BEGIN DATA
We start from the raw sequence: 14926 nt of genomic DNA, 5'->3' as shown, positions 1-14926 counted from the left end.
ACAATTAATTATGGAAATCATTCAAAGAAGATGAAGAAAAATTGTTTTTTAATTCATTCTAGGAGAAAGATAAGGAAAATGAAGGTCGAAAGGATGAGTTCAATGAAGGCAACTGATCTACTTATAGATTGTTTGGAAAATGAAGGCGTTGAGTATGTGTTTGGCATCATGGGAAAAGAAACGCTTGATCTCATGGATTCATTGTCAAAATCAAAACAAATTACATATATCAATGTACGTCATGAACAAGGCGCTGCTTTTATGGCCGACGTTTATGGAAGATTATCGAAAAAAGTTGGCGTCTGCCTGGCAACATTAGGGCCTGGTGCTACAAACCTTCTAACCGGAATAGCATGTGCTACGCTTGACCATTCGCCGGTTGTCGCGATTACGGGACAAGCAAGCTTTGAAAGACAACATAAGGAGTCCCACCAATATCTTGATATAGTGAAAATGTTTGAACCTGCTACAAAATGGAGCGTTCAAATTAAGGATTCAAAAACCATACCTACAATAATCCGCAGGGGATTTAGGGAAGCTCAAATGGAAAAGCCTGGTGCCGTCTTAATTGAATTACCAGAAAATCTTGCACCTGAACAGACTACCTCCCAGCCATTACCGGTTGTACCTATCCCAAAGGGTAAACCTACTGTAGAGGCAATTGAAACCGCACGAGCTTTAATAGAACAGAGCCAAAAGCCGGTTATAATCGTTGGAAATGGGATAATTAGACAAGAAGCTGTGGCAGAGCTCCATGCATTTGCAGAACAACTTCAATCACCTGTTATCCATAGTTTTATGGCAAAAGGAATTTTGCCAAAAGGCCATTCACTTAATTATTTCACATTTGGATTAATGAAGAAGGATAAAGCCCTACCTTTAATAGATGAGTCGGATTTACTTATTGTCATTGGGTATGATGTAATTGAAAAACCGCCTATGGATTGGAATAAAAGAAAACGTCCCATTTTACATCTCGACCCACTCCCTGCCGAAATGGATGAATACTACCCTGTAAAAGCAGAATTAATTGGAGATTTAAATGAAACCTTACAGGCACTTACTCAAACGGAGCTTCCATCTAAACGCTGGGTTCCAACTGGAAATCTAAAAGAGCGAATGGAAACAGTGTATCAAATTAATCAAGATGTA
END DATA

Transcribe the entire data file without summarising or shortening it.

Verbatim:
We start from the raw sequence: 14926 nt of genomic DNA, 5'->3' as shown, positions 1-14926 counted from the left end.
ACAATTAATTATGGAAATCATTCAAAGAAGATGAAGAAAAATTGTTTTTTAATTCATTCTAGGAGAAAGATAAGGAAAATGAAGGTCGAAAGGATGAGTTCAATGAAGGCAACTGATCTACTTATAGATTGTTTGGAAAATGAAGGCGTTGAGTATGTGTTTGGCATCATGGGAAAAGAAACGCTTGATCTCATGGATTCATTGTCAAAATCAAAACAAATTACATATATCAATGTACGTCATGAACAAGGCGCTGCTTTTATGGCCGACGTTTATGGAAGATTATCGAAAAAAGTTGGCGTCTGCCTGGCAACATTAGGGCCTGGTGCTACAAACCTTCTAACCGGAATAGCATGTGCTACGCTTGACCATTCGCCGGTTGTCGCGATTACGGGACAAGCAAGCTTTGAAAGACAACATAAGGAGTCCCACCAATATCTTGATATAGTGAAAATGTTTGAACCTGCTACAAAATGGAGCGTTCAAATTAAGGATTCAAAAACCATACCTACAATAATCCGCAGGGGATTTAGGGAAGCTCAAATGGAAAAGCCTGGTGCCGTCTTAATTGAATTACCAGAAAATCTTGCACCTGAACAGACTACCTCCCAGCCATTACCGGTTGTACCTATCCCAAAGGGTAAACCTACTGTAGAGGCAATTGAAACCGCACGAGCTTTAATAGAACAGAGCCAAAAGCCGGTTATAATCGTTGGAAATGGGATAATTAGACAAGAAGCTGTGGCAGAGCTCCATGCATTTGCAGAACAACTTCAATCACCTGTTATCCATAGTTTTATGGCAAAAGGAATTTTGCCAAAAGGCCATTCACTTAATTATTTCACATTTGGATTAATGAAGAAGGATAAAGCCCTACCTTTAATAGATGAGTCGGATTTACTTATTGTCATTGGGTATGATGTAATTGAAAAACCGCCTATGGATTGGAATAAAAGAAAACGTCCCATTTTACATCTCGACCCACTCCCTGCCGAAATGGATGAATACTACCCTGTAAAAGCAGAATTAATTGGAGATTTAAATGAAACCTTACAGGCACTTACTCAAACGGAGCTTCCATCTAAACGCTGGGTTCCAACTGGAAATCTAAAAGAGCGAATGGAAACAGTGTATCAAATTAATCAAGATGTA